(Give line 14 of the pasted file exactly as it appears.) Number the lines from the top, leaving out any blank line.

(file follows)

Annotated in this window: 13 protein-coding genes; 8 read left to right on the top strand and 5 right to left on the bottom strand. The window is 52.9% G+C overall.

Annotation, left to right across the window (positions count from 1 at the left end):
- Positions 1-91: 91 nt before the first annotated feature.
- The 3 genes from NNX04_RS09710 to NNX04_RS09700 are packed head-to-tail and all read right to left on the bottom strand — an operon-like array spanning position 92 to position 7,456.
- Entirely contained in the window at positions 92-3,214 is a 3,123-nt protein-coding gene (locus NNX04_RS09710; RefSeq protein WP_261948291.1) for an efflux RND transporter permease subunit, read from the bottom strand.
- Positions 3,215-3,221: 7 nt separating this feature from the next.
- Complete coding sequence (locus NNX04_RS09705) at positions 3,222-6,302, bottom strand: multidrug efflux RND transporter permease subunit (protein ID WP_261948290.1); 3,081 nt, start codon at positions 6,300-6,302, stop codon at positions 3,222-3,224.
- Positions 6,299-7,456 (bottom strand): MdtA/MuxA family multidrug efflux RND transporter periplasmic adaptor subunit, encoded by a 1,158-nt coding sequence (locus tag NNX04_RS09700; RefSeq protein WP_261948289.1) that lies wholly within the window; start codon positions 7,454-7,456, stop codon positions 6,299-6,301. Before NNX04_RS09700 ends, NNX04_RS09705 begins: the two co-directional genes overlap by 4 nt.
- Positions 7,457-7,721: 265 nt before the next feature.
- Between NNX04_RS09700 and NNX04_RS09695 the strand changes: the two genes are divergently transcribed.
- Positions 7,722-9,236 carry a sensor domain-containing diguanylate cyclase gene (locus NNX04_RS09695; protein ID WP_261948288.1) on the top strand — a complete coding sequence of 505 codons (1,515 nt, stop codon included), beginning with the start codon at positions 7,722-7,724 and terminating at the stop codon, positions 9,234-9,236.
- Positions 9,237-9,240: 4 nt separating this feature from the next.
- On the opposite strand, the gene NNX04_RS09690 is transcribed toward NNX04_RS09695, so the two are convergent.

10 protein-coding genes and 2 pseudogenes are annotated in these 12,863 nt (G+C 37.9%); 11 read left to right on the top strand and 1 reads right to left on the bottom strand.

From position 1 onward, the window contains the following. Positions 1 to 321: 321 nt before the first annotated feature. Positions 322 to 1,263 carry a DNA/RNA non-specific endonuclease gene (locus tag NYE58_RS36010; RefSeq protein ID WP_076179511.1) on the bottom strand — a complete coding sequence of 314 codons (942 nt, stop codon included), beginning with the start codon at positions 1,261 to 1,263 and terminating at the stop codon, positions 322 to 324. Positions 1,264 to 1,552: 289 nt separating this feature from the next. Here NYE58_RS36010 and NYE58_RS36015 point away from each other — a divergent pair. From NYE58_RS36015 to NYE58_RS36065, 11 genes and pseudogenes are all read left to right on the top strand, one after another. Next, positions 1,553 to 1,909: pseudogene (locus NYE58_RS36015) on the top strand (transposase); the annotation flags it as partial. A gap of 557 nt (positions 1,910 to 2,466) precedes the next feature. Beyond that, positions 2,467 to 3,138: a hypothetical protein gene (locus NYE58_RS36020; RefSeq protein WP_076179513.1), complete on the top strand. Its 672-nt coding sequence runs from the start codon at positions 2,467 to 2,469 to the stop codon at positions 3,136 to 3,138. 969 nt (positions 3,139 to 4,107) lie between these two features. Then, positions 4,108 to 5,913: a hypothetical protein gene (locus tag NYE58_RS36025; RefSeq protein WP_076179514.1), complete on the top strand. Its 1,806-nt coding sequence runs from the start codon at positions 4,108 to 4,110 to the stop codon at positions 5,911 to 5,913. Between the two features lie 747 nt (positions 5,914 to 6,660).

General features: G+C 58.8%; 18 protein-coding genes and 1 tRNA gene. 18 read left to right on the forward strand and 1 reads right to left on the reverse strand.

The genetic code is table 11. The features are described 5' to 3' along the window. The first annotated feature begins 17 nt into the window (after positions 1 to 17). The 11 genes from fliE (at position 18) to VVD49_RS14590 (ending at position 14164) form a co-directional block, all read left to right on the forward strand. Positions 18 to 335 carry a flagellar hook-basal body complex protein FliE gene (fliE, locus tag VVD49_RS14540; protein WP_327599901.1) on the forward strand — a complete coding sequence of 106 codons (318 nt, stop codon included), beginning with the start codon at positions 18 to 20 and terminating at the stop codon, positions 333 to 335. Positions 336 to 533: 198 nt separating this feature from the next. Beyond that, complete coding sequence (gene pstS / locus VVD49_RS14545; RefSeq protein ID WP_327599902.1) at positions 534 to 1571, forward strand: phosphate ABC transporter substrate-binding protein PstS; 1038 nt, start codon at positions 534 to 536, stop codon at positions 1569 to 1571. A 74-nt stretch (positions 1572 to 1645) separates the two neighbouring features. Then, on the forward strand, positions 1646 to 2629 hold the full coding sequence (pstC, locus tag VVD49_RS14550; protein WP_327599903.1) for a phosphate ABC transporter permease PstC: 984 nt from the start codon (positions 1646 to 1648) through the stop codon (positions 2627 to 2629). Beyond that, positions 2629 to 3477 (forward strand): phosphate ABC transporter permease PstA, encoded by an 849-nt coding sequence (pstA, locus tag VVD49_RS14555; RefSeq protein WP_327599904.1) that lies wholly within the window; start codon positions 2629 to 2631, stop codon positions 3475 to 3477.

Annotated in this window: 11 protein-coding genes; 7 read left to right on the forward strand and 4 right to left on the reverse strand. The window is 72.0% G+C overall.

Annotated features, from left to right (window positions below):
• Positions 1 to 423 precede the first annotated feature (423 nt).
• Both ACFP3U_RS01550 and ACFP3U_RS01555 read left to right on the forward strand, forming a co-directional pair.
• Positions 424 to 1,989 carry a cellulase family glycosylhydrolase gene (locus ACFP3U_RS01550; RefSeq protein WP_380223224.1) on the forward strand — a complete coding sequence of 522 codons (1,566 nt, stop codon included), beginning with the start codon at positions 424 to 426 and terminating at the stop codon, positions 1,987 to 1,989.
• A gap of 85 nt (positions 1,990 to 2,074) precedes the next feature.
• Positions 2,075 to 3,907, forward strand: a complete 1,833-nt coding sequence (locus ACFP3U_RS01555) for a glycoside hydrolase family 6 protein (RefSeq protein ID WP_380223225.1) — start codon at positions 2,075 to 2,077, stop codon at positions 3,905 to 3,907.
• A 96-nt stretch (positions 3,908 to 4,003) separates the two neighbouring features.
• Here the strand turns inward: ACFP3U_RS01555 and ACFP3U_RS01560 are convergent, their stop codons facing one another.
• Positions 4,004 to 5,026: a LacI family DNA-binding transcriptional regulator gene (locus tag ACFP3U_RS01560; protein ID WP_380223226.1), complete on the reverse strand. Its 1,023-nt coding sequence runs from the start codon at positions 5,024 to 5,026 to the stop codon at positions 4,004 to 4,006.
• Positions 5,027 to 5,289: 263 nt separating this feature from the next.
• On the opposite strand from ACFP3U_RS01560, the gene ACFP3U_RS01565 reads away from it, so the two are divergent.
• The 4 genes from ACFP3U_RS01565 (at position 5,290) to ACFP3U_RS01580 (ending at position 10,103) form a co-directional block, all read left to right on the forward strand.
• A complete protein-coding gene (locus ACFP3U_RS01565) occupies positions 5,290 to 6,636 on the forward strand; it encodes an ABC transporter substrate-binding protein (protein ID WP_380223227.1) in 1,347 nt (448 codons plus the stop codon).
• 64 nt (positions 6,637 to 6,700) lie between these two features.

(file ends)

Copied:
10 protein-coding genes and 2 pseudogenes are annotated in these 12,863 nt (G+C 37.9%); 11 read left to right on the top strand and 1 reads right to left on the bottom strand.